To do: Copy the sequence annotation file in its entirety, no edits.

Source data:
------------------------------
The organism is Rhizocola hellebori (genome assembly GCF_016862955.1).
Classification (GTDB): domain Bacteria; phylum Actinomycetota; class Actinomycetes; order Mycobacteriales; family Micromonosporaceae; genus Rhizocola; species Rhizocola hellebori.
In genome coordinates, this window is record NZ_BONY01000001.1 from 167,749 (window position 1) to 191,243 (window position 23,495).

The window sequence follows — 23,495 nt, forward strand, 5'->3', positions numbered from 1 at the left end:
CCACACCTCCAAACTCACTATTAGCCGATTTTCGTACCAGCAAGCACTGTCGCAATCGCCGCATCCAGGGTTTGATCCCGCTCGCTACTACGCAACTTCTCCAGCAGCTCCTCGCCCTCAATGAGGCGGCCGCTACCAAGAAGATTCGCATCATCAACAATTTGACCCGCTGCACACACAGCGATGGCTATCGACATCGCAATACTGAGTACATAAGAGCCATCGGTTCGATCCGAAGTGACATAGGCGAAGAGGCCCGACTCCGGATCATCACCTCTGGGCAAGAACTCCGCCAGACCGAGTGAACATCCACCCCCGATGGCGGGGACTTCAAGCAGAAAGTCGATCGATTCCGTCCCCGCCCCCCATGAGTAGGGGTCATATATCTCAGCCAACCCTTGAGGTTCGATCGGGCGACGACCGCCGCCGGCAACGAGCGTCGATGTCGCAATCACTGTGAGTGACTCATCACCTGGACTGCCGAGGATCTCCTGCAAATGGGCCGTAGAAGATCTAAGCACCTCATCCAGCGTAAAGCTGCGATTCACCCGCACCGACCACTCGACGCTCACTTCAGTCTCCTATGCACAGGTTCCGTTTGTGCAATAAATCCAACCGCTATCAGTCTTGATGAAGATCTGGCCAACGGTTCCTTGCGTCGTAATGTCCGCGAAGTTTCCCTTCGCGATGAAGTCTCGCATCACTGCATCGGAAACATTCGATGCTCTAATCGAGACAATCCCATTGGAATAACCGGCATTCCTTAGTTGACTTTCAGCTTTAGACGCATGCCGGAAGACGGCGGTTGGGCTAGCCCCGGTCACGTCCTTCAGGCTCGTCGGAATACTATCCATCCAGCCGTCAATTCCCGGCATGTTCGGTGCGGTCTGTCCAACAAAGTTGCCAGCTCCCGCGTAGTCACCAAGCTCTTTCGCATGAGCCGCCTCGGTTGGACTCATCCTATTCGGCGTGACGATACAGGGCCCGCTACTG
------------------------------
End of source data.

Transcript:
The organism is Rhizocola hellebori (genome assembly GCF_016862955.1).
Classification (GTDB): domain Bacteria; phylum Actinomycetota; class Actinomycetes; order Mycobacteriales; family Micromonosporaceae; genus Rhizocola; species Rhizocola hellebori.
In genome coordinates, this window is record NZ_BONY01000001.1 from 167,749 (window position 1) to 191,243 (window position 23,495).

The window sequence follows — 23,495 nt, forward strand, 5'->3', positions numbered from 1 at the left end:
CCACACCTCCAAACTCACTATTAGCCGATTTTCGTACCAGCAAGCACTGTCGCAATCGCCGCATCCAGGGTTTGATCCCGCTCGCTACTACGCAACTTCTCCAGCAGCTCCTCGCCCTCAATGAGGCGGCCGCTACCAAGAAGATTCGCATCATCAACAATTTGACCCGCTGCACACACAGCGATGGCTATCGACATCGCAATACTGAGTACATAAGAGCCATCGGTTCGATCCGAAGTGACATAGGCGAAGAGGCCCGACTCCGGATCATCACCTCTGGGCAAGAACTCCGCCAGACCGAGTGAACATCCACCCCCGATGGCGGGGACTTCAAGCAGAAAGTCGATCGATTCCGTCCCCGCCCCCCATGAGTAGGGGTCATATATCTCAGCCAACCCTTGAGGTTCGATCGGGCGACGACCGCCGCCGGCAACGAGCGTCGATGTCGCAATCACTGTGAGTGACTCATCACCTGGACTGCCGAGGATCTCCTGCAAATGGGCCGTAGAAGATCTAAGCACCTCATCCAGCGTAAAGCTGCGATTCACCCGCACCGACCACTCGACGCTCACTTCAGTCTCCTATGCACAGGTTCCGTTTGTGCAATAAATCCAACCGCTATCAGTCTTGATGAAGATCTGGCCAACGGTTCCTTGCGTCGTAATGTCCGCGAAGTTTCCCTTCGCGATGAAGTCTCGCATCACTGCATCGGAAACATTCGATGCTCTAATCGAGACAATCCCATTGGAATAACCGGCATTCCTTAGTTGACTTTCAGCTTTAGACGCATGCCGGAAGACGGCGGTTGGGCTAGCCCCGGTCACGTCCTTCAGGCTCGTCGGAATACTATCCATCCAGCCGTCAATTCCCGGCATGTTCGGTGCGGTCTGTCCAACAAAGTTGCCAGCTCCCGCGTAGTCACCAAGCTCTTTCGCATGAGCCGCCTCGGTTGGACTCATCCTATTCGGCGTGACGATACAGGGCCCGCTACTG